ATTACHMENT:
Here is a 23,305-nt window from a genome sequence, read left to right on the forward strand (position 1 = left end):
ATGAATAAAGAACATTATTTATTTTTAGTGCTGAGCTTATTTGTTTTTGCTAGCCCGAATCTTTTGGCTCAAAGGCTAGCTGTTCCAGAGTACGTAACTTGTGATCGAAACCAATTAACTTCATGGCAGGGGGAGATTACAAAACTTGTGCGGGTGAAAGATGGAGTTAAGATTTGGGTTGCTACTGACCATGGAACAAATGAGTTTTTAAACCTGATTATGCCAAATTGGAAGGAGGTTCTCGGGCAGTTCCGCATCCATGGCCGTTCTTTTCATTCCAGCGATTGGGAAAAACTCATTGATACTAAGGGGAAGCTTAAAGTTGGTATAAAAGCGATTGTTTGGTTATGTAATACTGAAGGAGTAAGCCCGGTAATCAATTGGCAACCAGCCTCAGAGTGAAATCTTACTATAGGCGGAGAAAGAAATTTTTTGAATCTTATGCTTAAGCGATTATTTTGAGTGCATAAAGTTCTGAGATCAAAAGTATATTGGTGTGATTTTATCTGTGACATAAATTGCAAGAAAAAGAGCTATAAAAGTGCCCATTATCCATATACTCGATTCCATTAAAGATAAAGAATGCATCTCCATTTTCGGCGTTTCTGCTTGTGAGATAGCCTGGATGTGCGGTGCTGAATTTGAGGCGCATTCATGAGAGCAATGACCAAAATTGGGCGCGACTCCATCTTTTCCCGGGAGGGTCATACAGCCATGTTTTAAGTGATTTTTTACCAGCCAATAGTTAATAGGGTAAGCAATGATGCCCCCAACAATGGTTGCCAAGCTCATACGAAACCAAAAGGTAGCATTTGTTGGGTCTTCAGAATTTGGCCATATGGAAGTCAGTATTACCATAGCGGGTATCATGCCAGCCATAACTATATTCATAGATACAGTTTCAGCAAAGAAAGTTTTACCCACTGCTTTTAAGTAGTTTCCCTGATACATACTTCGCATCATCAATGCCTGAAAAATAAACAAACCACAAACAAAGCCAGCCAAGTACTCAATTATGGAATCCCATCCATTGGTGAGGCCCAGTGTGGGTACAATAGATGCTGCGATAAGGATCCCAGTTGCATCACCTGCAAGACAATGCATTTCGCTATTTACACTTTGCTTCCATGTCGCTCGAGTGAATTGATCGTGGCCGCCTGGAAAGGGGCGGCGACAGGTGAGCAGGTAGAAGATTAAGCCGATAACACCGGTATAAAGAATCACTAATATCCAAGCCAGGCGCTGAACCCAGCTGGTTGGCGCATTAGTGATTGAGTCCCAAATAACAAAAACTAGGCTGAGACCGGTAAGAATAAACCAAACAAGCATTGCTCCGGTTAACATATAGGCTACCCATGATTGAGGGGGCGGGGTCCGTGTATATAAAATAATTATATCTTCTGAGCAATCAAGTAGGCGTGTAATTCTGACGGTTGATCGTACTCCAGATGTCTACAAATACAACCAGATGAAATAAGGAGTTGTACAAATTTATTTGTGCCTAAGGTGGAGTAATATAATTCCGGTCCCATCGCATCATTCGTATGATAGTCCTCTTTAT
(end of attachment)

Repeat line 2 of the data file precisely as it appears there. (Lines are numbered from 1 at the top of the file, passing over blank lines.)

ATGAATAAAGAACATTATTTATTTTTAGTGCTGAGCTTATTTGTTTTTGCTAGCCCGAATCTTTTGGCTCAAAGGCTAGCTGTTCCAGAGTACGTAACTTGTGATCGAAACCAATTAACTTCATGGCAGGGGGAGATTACAAAACTTGTGCGGGTGAAAGATGGAGTTAAGATTTGGGTTGCTACTGACCATGGAACAAATGAGTTTTTAAACCTGATTATGCCAAATTGGAAGGAGGTTCTCGGGCAGTTCCGCATCCATGGCCGTTCTTTTCATTCCAGCGATTGGGAAAAACTCATTGATACTAAGGGGAAGCTTAAAGTTGGTATAAAAGCGATTGTTTGGTTATGTAATACTGAAGGAGTAAGCCCGGTAATCAATTGGCAACCAGCCTCAGAGTGAAATCTTACTATAGGCGGAGAAAGAAATTTTTTGAATCTTATGCTTAAGCGATTATTTTGAGTGCATAAAGTTCTGAGATCAAAAGTATATTGGTGTGATTTTATCTGTGACATAAATTGCAAGAAAAAGAGCTATAAAAGTGCCCATTATCCATATACTCGATTCCATTAAAGATAAAGAATGCATCTCCATTTTCGGCGTTTCTGCTTGTGAGATAGCCTGGATGTGCGGTGCTGAATTTGAGGCGCATTCATGAGAGCAATGACCAAAATTGGGCGCGACTCCATCTTTTCCCGGGAGGGTCATACAGCCATGTTTTAAGTGATTTTTTACCAGCCAATAGTTAATAGGGTAAGCAATGATGCCCCCAACAATGGTTGCCAAGCTCATACGAAACCAAAAGGTAGCATTTGTTGGGTCTTCAGAATTTGGCCATATGGAAGTCAGTATTACCATAGCGGGTATCATGCCAGCCATAACTATATTCATAGATACAGTTTCAGCAAAGAAAGTTTTACCCACTGCTTTTAAGTAGTTTCCCTGATACATACTTCGCATCATCAATGCCTGAAAAATAAACAAACCACAAACAAAGCCAGCCAAGTACTCAATTATGGAATCCCATCCATTGGTGAGGCCCAGTGTGGGTACAATAGATGCTGCGATAAGGATCCCAGTTGCATCACCTGCAAGACAATGCATTTCGCTATTTACACTTTGCTTCCATGTCGCTCGAGTGAATTGATCGTGGCCGCCTGGAAAGGGGCGGCGACAGGTGAGCAGGTAGAAGATTAAGCCGATAACACCGGTATAAAGAATCACTAATATCCAAGCCAGGCGCTGAACCCAGCTGGTTGGCGCATTAGTGATTGAGTCCCAAATAACAAAAACTAGGCTGAGACCGGTAAGAATAAACCAAACAAGCATTGCTCCGGTTAACATATAGGCTACCCATGATTGAGGGGGCGGGGTCCGTGTATATAAAATAATTATATCTTCTGAGCAATCAAGTAGGCGTGTAATTCTGACGGTTGATCGTACTCCAGATGTCTACAAATACAACCAGATGAAATAAGGAGTTGTACAAATTTATTTGTGCCTAAGGTGGAGTAATATAATTCCGGTCCCATCGCATCATTCGTATGATAGTCCTCTTTAT